Niskanen, T. & Liimatainen, K. 2021. Nomenclatural novelties. Index Fungorum no. 506
Cortinarius rubiginosus has long been referred to as C. rubicundulus in western North America (Siegel & Schwarz 2016, Desjardin et al. 2015), or occasionally as C. pseudobolaris. Cortinarius rubiginosus is a sister species to the European C. rubicundulus, with has a 97.2% similarity in the ITS sequence. An eastern North American collection of C. aff. rubicundulus (NS 2182, SDA 068) differs from C. rubiginosus by 7 base pairs and 5 gaps, and is also 97.2% similar to C. rubicundulus. The best features to identify this mushroom are the creamy-beige to yellowish-beige cap that develops ocher-orange colors, the tan to light brown gills that darken to rusty-orange, rusty orange spores and especially the bright yellow-orange staining, which slowly becoming ocher-red to reddish-orange.
Cap: 3-9 cm across, rounded to broadly bell-shaped when young, becoming broadly convex to plane and finally irregular and uplifted in age. Creamy-beige to yellowish-beige at first, developing reddish-brown streaks and stains and becoming ocher-brown to orange-brown overall in age. Staining bright yellow-orange, slowly becoming ocher-red to reddish-orange. Surface: dry to slightly slippery, slightly fibrillose, smooth or with reddish appressed fibrils. Gills: Broadly attached, close to subdistant, partial gills numerous. Beige at first, darkening to tan or light brown, developing orangish-browns stains and becoming orangish to rusty-brown as the spores mature. Staining bright yellow-orange, slowly becoming ocher-red to reddish-orange when damaged. Stipe: 4-8 (12) cm long 0.5-2 cm thick, often club-shaped, enlarging downward to a swollen or bulbous lower portion, but often with a tapered rooting base below that. Off-white to creamy-beige at first, developing ocher-orange streaks and discoloration from the base up, becoming all ocher-orange to orange-brown in age. Staining bright yellow-orange, slowly becoming ocher-red to reddish-orange when handled, especially at the base and when young. Surface dry, slightly fibrillose, with a faint, evanescent silky annular zone. Partial Veil: Scant, cortina-like, leaving a annular zone of silky whitish to pale ocher fibrils on the stipe that become rusty-brown with spores. Flesh: Thin to moderately thick, fleshy in cap, fibrous in stipe. Whitish to buff, staining bright yellow-orange, and then slowly becoming ocher-red to reddish-orange.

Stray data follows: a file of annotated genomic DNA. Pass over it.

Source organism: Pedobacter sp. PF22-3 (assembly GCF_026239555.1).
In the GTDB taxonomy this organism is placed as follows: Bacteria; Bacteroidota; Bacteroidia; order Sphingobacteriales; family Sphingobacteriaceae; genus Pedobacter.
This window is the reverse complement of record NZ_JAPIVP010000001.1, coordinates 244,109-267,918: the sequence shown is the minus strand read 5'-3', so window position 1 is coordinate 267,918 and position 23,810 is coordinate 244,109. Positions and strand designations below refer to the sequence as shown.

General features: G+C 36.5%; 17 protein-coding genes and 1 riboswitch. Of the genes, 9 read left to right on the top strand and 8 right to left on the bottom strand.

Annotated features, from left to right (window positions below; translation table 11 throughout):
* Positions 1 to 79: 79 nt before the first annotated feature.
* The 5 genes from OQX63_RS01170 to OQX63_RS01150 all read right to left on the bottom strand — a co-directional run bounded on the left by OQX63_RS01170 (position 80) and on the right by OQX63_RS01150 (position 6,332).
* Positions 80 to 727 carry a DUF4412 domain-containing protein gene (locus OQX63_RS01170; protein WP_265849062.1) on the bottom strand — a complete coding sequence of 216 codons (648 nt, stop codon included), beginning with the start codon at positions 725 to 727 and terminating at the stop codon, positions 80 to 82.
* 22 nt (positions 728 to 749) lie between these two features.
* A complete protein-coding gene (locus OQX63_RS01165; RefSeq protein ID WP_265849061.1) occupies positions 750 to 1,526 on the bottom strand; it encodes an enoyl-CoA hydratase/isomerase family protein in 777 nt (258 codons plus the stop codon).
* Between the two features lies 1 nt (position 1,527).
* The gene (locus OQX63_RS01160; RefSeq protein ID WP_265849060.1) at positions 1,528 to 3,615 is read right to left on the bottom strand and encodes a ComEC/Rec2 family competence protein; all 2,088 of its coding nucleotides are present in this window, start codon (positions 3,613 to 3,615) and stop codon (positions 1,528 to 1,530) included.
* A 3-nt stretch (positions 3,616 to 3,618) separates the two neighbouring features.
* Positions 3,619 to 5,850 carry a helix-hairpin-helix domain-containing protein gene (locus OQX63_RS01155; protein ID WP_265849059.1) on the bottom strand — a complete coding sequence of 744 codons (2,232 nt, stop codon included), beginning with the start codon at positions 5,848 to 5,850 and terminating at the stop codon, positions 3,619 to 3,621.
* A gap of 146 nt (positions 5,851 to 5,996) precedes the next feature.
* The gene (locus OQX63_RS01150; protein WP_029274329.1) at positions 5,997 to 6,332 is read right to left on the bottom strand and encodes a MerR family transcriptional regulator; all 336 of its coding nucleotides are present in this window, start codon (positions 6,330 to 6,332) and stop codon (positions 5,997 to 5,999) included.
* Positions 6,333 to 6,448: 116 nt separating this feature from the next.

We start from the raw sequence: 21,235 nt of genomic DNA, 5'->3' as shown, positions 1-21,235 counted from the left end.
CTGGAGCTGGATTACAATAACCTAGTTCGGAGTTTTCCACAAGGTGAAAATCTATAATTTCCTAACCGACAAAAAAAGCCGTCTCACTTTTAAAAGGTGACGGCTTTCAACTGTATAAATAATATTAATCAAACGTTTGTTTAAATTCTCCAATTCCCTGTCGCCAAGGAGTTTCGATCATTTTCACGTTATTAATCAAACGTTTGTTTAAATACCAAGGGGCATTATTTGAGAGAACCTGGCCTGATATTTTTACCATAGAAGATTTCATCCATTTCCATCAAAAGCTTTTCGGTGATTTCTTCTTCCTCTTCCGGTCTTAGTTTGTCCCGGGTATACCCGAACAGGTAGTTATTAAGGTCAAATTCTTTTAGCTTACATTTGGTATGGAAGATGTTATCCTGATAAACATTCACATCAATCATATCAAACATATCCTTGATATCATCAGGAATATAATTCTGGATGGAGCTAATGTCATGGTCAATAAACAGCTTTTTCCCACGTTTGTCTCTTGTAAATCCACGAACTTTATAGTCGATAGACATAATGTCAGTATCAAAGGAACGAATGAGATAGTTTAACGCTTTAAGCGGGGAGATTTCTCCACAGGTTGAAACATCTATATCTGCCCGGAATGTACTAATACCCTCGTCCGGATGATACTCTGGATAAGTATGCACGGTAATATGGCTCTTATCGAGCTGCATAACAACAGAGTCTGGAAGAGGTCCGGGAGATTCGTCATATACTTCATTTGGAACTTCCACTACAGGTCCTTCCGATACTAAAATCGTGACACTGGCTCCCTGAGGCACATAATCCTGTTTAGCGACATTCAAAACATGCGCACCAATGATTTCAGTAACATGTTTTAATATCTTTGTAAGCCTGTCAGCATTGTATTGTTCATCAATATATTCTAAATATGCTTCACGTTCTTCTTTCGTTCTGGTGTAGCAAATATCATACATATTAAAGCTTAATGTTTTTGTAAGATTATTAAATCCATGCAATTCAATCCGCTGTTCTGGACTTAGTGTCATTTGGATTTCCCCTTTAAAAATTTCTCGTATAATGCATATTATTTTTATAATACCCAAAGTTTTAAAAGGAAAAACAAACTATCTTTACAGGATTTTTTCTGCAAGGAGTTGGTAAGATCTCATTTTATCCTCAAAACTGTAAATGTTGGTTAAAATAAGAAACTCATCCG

KOH: No reaction Taste: Not Distinctive. Odor: Not distinctive.
Spore Deposit: Rusty-brown. Spores: 6–7 (–7·5) × 4–4·5 (–5) μm, av. 6·6 × 4·3 μm, Q= 1·55–1·67, Qav.= 1·6 μm, almond-shaped to elliptic, slightly roughened, cheilocystidia and pleurocystidia scattered, 20–25 x 4–5 μm, fusoid-ventricose to fusoid cylindrical.
Solitary, scattered or in small clusters on the ground or mossy forest from the greater San Francisco Bay Area north in coastal forests to at least Cordova, Alaska. Especially common in Sitka Spruce forest in the Pacific Northwest, but also with other conifers and Tanoak.
The type sequence for this species is OL584184 (yet to be released). The description places the species in Section Crassi while Soop et al. (2019) assign it to a new sister section they call Section Rubicunduli.
SDA_119_ITS Cortinarius rubiginosus
Desjardin, D.E., Wood, M.G. & Stevens, F.A. (2015). California Mushrooms: The Comprehensive Identification Guide. Timber Press: Portland, OR. 560 p.
Niskanen, T. & Liimatainen, K. (2021). Nomenclatural novelties. Index Fungorum no. 506, (IFF 559321 – Index Fungorum #506)
Siegel, N. & Schwarz, C. (2016). Mushrooms of the Redwood Coast. Ten Speed Press: Berkeley, CA. 601 p.
Soop et al., (2019) “A Phylogenetic Approach to a Global Supraspecific Taxonomy of Cortinarius ( Agaricales ) with an Emphasis on the Southern Mycota.”
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